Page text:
Here it is: I didn’t feel any sense of nostalgia when I heard we would be losing the Civic Arena. In fact, I was almost giddy that Pittsburgh was trying to (gasp) plan a 28-acre city space that could be useful and beneficial for downtown growth. The Igloo. Gone. Sacrificed for the greater good of our city. Offered up to the Gods of public sport. Home to our beloved Eskimos?
All was well and good with my historical conscience. I was amenable to the idea, heck, I wanted it to be demolished–now. That is…until I made the long trek down Mario Lemieux Place to the Consol Energy Center for open Penguins practice in September of 2010.
The Consol. The savior of Pittsburgh hockey. The house that Mario built. I took all my boys down and parked on the road that led around the arena. There was a fence that was erected around the perimeter now, and we walked the long path to the Consol, past the old arena ticket windows, right by the steps leading down from the parking lots, and under the steel trestle. All four of us in a row, walking slowly, goofing off, and looking at all the vinyl signs in the windows with larger than life action shots of last season’s players. I reminisced:
- Going to my first Pens game with my Dad. I was just 11 years old and my Mom had won hockey tickets at a church bingo. They were taped to an autographed hockey stick. The autograph was by a new guy on the team, a few years older than me: number 66. It was crush at first sight.
- The 80′s and 90′s, hockey hair, Le Magnifique. Watching game after game with Tim, Justin, and Jon. Going to games with Robertson. Two Stanley Cups.
- In the late 90′s and during my tenure at Mellon, the Penguins were practically GIVING tickets away to employees of their corporate sponsor. Those years were filled with hockey for my husband and me, even through the team went through some pretty uneventful seasons. That is, until that game in late December of 2000 where Mario unexpectedly came back to play. We thought it would be just another game when we bought the tickets, but I can still see his jersey number banner being lowered down from the ceiling.
- In 2010, just last year, I went to my first playoff game and I witnessed a Sidney Crosby hat trick: a goal, an assist…and a save.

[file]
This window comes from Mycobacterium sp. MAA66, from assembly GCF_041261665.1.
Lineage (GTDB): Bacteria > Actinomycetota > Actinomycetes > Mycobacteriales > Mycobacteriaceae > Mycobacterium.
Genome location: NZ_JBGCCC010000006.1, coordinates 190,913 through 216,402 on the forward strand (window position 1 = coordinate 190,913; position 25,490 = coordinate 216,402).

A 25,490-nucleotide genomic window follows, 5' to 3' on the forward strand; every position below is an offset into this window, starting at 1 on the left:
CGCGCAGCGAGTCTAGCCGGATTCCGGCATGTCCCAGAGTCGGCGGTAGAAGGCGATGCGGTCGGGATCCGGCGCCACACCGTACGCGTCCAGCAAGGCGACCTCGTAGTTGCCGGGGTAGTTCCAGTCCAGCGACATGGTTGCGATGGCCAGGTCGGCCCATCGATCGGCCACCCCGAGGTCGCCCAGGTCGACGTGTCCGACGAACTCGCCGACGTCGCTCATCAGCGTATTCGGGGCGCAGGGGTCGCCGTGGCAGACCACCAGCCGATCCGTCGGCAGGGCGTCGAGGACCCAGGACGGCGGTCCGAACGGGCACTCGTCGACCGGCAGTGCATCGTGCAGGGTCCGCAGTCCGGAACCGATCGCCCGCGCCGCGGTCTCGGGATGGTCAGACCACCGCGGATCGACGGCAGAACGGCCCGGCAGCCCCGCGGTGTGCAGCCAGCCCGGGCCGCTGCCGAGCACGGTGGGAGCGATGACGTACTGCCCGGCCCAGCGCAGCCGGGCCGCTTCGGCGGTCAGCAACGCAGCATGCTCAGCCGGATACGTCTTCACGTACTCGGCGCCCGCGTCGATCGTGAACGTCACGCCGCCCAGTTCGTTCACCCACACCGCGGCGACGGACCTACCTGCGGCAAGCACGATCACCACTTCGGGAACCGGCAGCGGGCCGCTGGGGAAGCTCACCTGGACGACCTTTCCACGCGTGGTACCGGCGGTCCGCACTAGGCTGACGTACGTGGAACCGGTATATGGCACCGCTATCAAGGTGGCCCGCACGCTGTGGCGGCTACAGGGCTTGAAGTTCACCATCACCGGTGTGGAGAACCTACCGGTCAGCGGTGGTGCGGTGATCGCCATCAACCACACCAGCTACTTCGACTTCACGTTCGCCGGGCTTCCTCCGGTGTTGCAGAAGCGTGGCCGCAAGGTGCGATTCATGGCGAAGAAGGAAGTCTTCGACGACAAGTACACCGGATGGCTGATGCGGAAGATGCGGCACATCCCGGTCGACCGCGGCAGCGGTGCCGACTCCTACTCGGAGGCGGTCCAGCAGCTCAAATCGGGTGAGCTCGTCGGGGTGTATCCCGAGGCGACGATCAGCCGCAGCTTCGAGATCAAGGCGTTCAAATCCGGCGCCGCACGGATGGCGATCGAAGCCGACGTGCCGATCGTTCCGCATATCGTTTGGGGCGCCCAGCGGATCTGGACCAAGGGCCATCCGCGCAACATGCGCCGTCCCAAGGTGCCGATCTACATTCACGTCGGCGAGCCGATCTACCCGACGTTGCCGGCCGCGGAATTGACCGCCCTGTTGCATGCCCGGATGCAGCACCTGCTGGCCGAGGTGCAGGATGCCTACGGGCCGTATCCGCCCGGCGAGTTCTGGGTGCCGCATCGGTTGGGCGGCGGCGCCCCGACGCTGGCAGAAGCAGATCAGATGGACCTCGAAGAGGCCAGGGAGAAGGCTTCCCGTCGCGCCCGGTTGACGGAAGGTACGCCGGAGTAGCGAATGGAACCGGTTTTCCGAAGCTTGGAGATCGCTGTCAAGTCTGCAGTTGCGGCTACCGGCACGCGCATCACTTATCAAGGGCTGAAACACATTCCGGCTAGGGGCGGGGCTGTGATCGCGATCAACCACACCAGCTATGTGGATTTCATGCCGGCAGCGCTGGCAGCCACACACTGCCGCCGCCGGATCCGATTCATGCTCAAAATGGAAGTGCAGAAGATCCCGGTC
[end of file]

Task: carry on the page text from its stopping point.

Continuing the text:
The Consol was nice. It was clean. It was sanitary. It was open. It was quiet. It was…beige. I missed the narrow halls of the arena, the public parade of fans in an unintentional moving mosh mob. I missed the din of the crowd; somehow noise was lost in the new place. I missed feeling close to the ice, on top of the players. I missed the dirty walls, the fluorescent lighting.
I missed…the old place.
How did I handle my new conundrum? How did I allay my Pittsburgh (Catholic) guilt and make things right? The Consol is what the team needed and why they stayed. What could I do to make the transition easier?
By buying a piece of the old Civic Arena, of course.
I would like to welcome the newest addition to the Sciullo household to you. This, this ladies and gentlemen, is Tag#CA6765.
The Civic Arena memorabilia auction was the perfect way for us to say so long. Now, I could keep a piece of my beloved Igloo and move on. I tried to buy a turnstile, but was outbid. I thought about buying a ticket window, but that would turn into a Kohler commercial: “design a house around this (ticket window).” I let that one go. My friends bought an enormous sign of the section where they sat on their first date together. Everything was for the taking. The toilet from Lemieux’s luxury suite was even listed, but later taken down. But the bench: it was mine.
Just remember, when you’re pining over the Civic Arena, the characters and props in this tragedy are still there. The players, the fans, the people in the beer line (that ALL look familiar), the excellent mullets that still abound, the kids going to their fist game, the jersey-ed masses, the nachos and beer, **the cotton candy guy. They are still there, just as they were in a stainless steel dome against a gray and dirty background. Only now, that stainless steel dome has been replaced by a shiny glass and brick building and that background is now beige and very, very clean.
If I couldn’t have Mario’s toilet, by God, I’d have something else that his ass had sat on: a 13 foot team bench. Come on over and have a seat if you’re ever getting nostalgic.
**Updated June, 2011: Sadly, Cotton Candy Guy, Kenny Geidel, 64, passed away in May, 2011.